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Dunedin Mayor Dave Cull has praised a Government proposal to make fluoridation the responsibility of district health boards instead of councils.
The change would to lead to more water supplies being fluoridated, as the benefits and safety of doing so were widely recognised by health professionals, he said.
Councils at present have the power to keep, add or remove fluoride from the water supply and the fluoride debate has been raging in New Zealand for years.
In June 2013, Hamilton removed fluoride from its water following public consultation, only to restore it in May 2014 after a resident-initiated referendum.
Mr Cull welcomed the announcement, saying he and other local government representatives in Dunedin and across the country had long called for the issue to be dealt with by DHBs.
‘‘Since fluoridating water is a health measure, it's appropriate that people with access to medical expertise are the ones making the call.''
The Dunedin City Council had previously ‘‘struggled'' when evaluating evidence from people on both sides of the fluoride debate.
‘‘I would be surprised if very many elected members at all had any expertise in this area.''
In announcing the decision yesterday, Health Minister Jonathan Coleman said there were high rates of tooth decay in New Zealand, and giving DHBs the power to decide on fluoridation could benefit more than 1.4million people in areas where water was not fluoridated.
On average, young people aged under 18 who live in areas with water fluoridation will have a 40% lower lifetime incidence of tooth decay.
In 2013, more than 40% of all 5-year-olds and more than 60% of Maori and Pacific 5-year-olds had already experienced tooth decay.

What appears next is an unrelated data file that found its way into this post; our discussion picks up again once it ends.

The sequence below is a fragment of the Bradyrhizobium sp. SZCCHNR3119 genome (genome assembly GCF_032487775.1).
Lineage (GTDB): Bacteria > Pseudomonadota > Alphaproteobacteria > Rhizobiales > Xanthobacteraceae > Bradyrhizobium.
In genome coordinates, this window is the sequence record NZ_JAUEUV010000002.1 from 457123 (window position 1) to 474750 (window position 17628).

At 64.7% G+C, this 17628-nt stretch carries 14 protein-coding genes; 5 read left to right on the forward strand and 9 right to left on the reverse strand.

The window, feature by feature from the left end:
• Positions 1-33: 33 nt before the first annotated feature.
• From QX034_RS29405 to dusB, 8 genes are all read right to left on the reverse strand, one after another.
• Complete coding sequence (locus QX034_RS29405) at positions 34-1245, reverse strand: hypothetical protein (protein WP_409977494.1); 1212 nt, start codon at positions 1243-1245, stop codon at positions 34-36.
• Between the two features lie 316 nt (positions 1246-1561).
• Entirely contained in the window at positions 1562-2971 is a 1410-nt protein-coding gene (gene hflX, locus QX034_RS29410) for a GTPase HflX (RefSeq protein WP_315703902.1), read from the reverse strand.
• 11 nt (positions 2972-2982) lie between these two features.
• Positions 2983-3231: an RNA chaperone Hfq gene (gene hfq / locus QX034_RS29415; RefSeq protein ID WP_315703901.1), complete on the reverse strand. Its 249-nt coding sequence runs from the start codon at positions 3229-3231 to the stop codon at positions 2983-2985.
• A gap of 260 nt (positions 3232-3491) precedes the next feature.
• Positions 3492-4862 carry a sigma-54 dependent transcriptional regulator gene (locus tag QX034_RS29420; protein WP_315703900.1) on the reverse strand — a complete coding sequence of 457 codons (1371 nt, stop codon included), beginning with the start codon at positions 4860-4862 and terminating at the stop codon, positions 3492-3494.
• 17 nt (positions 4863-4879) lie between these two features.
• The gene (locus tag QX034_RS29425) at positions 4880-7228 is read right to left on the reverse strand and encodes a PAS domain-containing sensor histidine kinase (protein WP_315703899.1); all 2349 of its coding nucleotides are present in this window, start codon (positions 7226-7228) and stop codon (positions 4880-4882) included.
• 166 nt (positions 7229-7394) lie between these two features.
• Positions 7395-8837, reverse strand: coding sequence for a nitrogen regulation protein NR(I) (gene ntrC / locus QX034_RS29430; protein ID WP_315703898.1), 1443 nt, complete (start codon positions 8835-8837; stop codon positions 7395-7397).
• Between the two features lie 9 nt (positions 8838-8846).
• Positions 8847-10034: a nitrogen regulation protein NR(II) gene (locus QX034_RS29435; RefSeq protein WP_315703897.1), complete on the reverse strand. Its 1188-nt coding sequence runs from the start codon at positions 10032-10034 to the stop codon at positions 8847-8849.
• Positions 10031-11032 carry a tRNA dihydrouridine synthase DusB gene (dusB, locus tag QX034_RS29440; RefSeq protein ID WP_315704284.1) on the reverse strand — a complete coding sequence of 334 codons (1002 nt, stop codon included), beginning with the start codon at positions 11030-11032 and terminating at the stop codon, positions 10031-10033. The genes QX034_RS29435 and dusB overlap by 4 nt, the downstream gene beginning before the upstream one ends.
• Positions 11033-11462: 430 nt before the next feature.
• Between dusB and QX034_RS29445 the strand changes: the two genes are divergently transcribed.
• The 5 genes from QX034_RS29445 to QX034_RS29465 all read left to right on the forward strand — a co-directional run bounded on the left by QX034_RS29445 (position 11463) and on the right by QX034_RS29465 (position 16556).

‘‘Water fluoridation has been endorsed by the World Health Organisation and other international health authorities as the most effective public health measure for the prevention of dental decay,'' Dr Coleman said.
‘‘There's still choice around fluoridation, but the DHBs will be making the decision. But, yes, I want to see more fluoride in New Zealand water supplies.''
Associate Health Minister Peter Dunne said taking the power to decide from local authorities was recognition that water fluoridation was a health-related issue.
‘‘It makes sense for DHBs to make fluoridation decisions for their communities based on local health priorities and by assessing health-related evidence.''
Legislation is expected to be introduced to Parliament later this year.
Mary Byrne, national co-ordinator of the Fluoride Action Network New Zealand, which has been campaigning to remove fluoride from water supplies, said the change would be opposed by many people in areas such as Christchurch and Nelson that currently did not have fluoride added.
‘‘It is mandatory fluoridation by the back door, because the DHBs have to follow Ministry of Health policy.
‘‘DHBs all around the country will say they have to have fluoridation.
‘‘It is a really, really backwards step ... People will be up in arms.''
In January, the Whakatane District Council voted to stop adding fluoride to any of the district's public water supplies.
Bay of Plenty District Health Board chief executive Helen Mason spoke out against that decision, and it was later reversed at council level.
Fluoride occurs naturally in New Zealand water supplies, but levels are generally low compared with those in other countries.
- Otago Daily Times/The New Zealand Herald